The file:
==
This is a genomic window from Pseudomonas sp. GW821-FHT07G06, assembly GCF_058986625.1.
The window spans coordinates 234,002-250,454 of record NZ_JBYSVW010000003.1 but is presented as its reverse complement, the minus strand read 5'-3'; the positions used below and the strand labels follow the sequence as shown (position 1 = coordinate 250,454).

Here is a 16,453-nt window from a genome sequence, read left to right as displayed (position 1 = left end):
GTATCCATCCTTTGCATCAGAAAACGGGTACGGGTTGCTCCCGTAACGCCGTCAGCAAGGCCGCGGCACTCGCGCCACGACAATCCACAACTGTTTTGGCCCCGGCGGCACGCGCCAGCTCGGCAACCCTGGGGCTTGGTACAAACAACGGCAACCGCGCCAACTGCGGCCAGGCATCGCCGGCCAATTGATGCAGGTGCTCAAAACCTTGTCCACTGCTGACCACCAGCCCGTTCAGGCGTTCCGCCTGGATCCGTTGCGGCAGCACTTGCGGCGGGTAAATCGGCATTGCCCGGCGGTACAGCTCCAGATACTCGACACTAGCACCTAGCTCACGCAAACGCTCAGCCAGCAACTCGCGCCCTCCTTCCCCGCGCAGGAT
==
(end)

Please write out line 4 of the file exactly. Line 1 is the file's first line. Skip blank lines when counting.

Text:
GTATCCATCCTTTGCATCAGAAAACGGGTACGGGTTGCTCCCGTAACGCCGTCAGCAAGGCCGCGGCACTCGCGCCACGACAATCCACAACTGTTTTGGCCCCGGCGGCACGCGCCAGCTCGGCAACCCTGGGGCTTGGTACAAACAACGGCAACCGCGCCAACTGCGGCCAGGCATCGCCGGCCAATTGATGCAGGTGCTCAAAACCTTGTCCACTGCTGACCACCAGCCCGTTCAGGCGTTCCGCCTGGATCCGTTGCGGCAGCACTTGCGGCGGGTAAATCGGCATTGCCCGGCGGTACAGCTCCAGATACTCGACACTAGCACCTAGCTCACGCAAACGCTCAGCCAGCAACTCGCGCCCTCCTTCCCCGCGCAGGAT